The American Census Bureau estimates that more than 55 million Americans claim partial or sole German descent. Most German Americans, though, are highly assimilated causing the use of the German language to have declined drastically in the United States. Here is a (limited) chronological overview of important dates and periods when it comes to Germans in America.
1608 – The first German settlers arrived in Jamestown.
1626 – Peter Minuit (Minuit meaning “Midnight”), also named Peter Minnewit was from the German town of Wesel (North Rhine-Westphalia). He became the governor of the Dutch colony of New Amsterdam and later, he became the governor of the Delaware Swedish colony.
1683 – Franz Pastorius, led a group of 13 families from Krefeld (Westphalia) to Pennsylvania in pursuit of religious freedom. They established Germantown.
1700s – More and more German-speaking freedom seeking religious groups settled in the British colonies. These groups included Baptist Dunkers, Swiss Mennonites, Schwenkfelders, Amish, Moravians, and Waldensians and the majority of the German immigrants were part of the Lutheran and Reformed church. Most immigrants settled in Pennsylvania as redemptioners, meaning they got passage across the Atlantic Ocean if they agreed to work in the New Land for a four to seven year period of time. Most German settlers were skilled agricultural workers and craftsmen and the also were responsible got building the Conestoga wagon (famed for the American Frontier).
1731-1734 – German Protestants were expelled from the Austrian city of Salzburg and subsequently, they founded the settlement of Ebenezer in Georgia where now is Effingham County. The “Georgia Salzburgers” arrived in 1734 and the group was supported by the Georgia Trustees and the English King George II after they were forced to leave their homes in the Catholic Principality of Salzburg. The Salzburger Georgians had gone through extreme hardships, both in Europe and in Georgia, but succeeded in establishing a culturally unique and prosperous community.
1732 – The Philadelphische Zeitung was the first German-language newspaper to be published in the New World. In Philadelphia, as well as in some other small Pennsylvania communities, the German publications were flourishing.
1733 – The New-York Weekly Journal was founded by John Peter Zenger, a German immigrant from the Palatinate region. A few years later, Zenger was acquitted in a historic landmark trial about freedom of the American press.
1741 – The towns of Nazareth and Bethlehem in Pennsylvania were founded by German Moravian immigrants. See also: the History of German Immigration to the U.S.
1742 – The first American Bible was printed by Christopher Saur, a German printer who lived in Philadelphia.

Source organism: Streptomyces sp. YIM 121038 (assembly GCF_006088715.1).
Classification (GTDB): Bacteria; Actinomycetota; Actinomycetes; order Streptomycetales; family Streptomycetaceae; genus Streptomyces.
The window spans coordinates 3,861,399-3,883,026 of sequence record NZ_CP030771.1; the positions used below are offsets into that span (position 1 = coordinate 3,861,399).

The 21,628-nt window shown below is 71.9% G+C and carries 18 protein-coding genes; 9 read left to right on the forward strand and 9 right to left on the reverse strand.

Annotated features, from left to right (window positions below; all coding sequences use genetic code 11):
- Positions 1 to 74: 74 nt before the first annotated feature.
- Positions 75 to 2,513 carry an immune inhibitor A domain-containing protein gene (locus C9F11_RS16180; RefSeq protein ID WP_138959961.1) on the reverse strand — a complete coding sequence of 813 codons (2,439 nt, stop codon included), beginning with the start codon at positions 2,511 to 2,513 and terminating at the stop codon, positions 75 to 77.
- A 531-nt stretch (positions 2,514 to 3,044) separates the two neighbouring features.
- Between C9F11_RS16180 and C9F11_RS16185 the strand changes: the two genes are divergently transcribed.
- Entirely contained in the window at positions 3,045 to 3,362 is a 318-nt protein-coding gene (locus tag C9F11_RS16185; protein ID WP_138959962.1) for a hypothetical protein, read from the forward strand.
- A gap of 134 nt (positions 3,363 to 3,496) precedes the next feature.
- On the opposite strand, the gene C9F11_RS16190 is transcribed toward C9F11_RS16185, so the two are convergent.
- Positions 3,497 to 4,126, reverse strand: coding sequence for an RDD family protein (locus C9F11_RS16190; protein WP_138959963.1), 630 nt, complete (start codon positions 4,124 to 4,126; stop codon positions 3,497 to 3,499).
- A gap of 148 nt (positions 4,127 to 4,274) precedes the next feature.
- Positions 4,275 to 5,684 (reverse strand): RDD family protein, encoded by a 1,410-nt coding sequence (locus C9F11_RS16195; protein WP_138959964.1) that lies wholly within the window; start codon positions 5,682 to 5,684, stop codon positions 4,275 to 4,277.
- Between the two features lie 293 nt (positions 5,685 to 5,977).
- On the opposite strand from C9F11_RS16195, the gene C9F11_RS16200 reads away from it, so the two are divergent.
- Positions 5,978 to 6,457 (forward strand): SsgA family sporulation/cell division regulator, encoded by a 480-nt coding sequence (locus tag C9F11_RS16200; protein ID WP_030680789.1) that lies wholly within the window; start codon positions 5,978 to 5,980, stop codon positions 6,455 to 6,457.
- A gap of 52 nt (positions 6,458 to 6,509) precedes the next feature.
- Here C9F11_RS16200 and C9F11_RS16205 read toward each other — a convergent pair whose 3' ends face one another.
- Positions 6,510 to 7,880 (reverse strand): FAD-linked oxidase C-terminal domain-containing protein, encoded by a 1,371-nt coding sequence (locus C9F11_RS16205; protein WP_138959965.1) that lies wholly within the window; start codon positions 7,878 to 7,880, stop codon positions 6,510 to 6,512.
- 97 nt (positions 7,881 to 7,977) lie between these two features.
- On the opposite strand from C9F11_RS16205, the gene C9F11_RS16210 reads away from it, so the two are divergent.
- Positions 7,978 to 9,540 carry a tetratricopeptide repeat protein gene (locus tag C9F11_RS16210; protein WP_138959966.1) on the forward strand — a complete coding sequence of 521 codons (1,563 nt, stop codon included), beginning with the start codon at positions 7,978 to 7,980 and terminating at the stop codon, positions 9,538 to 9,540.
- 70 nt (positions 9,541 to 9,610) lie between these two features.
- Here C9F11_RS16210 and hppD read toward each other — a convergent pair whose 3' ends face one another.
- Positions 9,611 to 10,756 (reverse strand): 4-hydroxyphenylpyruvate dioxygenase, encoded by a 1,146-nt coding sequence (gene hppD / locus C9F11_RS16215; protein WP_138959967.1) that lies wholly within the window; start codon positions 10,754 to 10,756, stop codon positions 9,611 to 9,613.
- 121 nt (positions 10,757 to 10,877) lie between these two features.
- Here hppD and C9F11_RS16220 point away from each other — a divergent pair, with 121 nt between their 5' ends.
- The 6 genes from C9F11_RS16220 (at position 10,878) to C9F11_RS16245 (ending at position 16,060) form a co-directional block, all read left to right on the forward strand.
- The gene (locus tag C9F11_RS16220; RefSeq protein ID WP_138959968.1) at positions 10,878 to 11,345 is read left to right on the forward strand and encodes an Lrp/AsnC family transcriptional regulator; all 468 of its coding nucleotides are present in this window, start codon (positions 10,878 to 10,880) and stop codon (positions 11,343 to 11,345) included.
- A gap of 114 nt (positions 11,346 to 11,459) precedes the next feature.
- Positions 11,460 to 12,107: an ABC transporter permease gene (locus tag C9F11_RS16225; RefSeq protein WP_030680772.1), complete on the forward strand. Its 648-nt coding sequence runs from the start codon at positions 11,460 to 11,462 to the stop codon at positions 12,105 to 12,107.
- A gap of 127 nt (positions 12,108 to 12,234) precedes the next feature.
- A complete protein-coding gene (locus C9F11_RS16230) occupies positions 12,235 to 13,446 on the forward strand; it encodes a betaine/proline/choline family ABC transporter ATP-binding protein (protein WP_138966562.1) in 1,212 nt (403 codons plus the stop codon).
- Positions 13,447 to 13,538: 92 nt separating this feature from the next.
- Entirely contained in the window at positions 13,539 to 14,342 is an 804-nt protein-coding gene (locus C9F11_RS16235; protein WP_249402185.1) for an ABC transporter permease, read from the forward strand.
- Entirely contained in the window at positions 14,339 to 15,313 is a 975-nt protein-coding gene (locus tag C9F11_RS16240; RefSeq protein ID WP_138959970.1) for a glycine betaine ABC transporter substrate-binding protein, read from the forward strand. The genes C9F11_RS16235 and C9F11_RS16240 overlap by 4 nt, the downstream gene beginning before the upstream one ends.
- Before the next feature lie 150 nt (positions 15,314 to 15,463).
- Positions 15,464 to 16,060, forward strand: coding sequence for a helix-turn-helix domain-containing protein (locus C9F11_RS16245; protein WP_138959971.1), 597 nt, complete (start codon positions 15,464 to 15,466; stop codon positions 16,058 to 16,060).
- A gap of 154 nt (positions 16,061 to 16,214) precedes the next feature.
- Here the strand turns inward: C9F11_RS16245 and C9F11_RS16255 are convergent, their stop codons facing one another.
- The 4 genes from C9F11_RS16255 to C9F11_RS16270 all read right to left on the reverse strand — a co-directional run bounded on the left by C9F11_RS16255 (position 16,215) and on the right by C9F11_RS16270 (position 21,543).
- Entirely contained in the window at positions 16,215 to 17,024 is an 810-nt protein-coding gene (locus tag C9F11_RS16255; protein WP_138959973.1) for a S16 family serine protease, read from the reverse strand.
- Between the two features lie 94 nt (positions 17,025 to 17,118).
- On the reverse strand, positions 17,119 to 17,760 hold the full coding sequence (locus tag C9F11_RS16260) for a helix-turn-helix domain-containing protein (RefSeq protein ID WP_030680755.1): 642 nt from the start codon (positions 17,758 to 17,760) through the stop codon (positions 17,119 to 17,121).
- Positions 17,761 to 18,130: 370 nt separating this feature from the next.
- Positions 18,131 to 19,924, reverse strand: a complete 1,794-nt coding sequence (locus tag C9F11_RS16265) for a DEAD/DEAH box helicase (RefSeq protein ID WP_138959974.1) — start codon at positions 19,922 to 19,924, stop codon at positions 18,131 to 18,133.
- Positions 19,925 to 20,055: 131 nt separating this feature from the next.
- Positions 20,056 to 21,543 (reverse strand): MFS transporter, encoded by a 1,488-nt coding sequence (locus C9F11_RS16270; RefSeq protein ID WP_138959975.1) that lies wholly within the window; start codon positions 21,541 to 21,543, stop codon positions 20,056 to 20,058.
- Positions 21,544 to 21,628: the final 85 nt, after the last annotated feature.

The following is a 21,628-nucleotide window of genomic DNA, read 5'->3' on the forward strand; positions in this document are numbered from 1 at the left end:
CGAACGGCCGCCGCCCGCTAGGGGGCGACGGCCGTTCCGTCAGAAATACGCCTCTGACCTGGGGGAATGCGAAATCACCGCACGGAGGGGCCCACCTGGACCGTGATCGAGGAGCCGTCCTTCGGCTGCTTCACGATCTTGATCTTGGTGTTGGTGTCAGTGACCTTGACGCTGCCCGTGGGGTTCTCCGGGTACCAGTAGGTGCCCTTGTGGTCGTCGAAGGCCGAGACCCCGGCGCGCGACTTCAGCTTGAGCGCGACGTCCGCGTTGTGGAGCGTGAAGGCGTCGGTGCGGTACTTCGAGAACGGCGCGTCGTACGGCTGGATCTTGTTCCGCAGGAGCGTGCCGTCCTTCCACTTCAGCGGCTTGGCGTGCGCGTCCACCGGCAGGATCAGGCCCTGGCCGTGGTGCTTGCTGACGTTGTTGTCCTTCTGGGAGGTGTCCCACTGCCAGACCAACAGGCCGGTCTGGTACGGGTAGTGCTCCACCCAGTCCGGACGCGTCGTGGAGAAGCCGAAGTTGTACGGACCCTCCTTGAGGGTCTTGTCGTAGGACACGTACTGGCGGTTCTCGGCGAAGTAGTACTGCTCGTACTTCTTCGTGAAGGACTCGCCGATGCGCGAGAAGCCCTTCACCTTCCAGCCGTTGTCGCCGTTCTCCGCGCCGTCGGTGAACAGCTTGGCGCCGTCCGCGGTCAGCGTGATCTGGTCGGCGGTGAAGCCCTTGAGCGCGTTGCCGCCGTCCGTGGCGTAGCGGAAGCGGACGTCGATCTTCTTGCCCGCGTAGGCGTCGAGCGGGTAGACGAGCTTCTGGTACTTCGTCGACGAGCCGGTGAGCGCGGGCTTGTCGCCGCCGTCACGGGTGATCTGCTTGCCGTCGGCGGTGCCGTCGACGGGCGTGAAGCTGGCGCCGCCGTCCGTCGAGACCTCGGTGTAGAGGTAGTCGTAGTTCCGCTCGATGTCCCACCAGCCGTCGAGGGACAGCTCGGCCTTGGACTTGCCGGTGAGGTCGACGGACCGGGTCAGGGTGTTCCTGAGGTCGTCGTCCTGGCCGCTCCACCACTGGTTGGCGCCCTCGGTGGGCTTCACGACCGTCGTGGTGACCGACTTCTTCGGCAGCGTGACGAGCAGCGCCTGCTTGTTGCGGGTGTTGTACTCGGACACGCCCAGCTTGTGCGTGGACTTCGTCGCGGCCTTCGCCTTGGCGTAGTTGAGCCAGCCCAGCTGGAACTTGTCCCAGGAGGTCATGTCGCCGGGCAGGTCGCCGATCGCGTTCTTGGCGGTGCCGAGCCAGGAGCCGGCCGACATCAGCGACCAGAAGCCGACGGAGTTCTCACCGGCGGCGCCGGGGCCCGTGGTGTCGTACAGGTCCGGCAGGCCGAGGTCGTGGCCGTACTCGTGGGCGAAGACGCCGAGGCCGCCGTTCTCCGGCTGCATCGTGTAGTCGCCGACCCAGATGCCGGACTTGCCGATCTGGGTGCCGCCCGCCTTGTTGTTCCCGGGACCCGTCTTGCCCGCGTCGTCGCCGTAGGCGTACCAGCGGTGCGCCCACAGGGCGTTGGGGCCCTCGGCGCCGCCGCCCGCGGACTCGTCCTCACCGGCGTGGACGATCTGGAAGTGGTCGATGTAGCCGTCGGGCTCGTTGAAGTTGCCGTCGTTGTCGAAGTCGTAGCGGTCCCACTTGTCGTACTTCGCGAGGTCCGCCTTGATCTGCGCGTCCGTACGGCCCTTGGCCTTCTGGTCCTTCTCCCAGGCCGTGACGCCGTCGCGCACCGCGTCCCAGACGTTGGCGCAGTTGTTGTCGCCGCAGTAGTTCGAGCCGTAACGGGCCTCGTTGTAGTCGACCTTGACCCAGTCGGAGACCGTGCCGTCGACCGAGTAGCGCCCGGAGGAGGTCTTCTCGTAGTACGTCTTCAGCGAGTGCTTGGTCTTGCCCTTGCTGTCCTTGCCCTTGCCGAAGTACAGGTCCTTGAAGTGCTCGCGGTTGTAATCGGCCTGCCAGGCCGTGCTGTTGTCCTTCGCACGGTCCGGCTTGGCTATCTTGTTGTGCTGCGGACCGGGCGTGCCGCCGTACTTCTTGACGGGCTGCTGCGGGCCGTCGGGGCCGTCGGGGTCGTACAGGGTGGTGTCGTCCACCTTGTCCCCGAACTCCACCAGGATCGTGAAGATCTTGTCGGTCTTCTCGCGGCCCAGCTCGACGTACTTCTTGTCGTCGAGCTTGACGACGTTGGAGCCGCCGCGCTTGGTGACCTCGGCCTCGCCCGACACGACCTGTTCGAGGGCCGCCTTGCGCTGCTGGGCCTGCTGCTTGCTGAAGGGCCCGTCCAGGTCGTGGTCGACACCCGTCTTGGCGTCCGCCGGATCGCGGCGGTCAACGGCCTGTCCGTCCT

1778 – Prussian officer General Friedrich Wilhelm von Steuben was appointed as Inspector General of the American Continental Army.
1783 – The British Army hired some 5,000 Hessian soldiers to fight during the Revolutionary War. Most of them stayed in the New World after the hostilities had come to an end.
1784 – In this year, John Jacob Astor from Waldorf, Germany arrived in America seven flutes and $25 in his pockets. Astor gained a fortune in the fur trade and real estate business and when he dies (in 1848), he was the richest man in America with some $20 million.
1790 – By the end of the 18th century, more than 100,000 Germans are believed to have immigrated to the New World and today, the entire U.S. population claiming some or full German descend is around 17%. In Pennsylvania, that percentage is 33& and in Maryland some 12%.
1804 – A German Protestant group from the city of Wuerttemberg founded the town Harmony, a utopian community, north of Pittsburgh. They called themselves “Rappists” after their great spiritual leader George Rapp.
1814 – In this year, the Rappists acquired land (30,000 acres) in Indiana to establish a new settlement named New Harmony. In 1825, however, they went back to Pennsylvania to establish the settlement of Economy, some 20 miles northwest of what now is Pittsburgh. More religious groups founded towns during this period such as Amana in Iowa, Zoar in Ohio, and St. Nazianz in Wisconsin.
1821 – Germanic are used to have a decorated tree in their homes at Christmas time. Around this period, this tradition was also introduced to the New World. The Pennsylvania Dutch were responsible for introducing a Dutch version of Saint Nicholas (Sinterklaas) that later evolved into “Santa Claus.”
1829 – In Germany, Gottfried Duden published an idyllic story about the years that he had spent as a German settler in Missouri. The book became very popular which caused many Germans to emigrate to America.
1837 – The foundation of the German Philadelphia Settlement Society. The Society acquired 12,000 acres of fertile land in Missouri (Gasconade County) to establish the town of Hermann (450 inhabitants) two year later.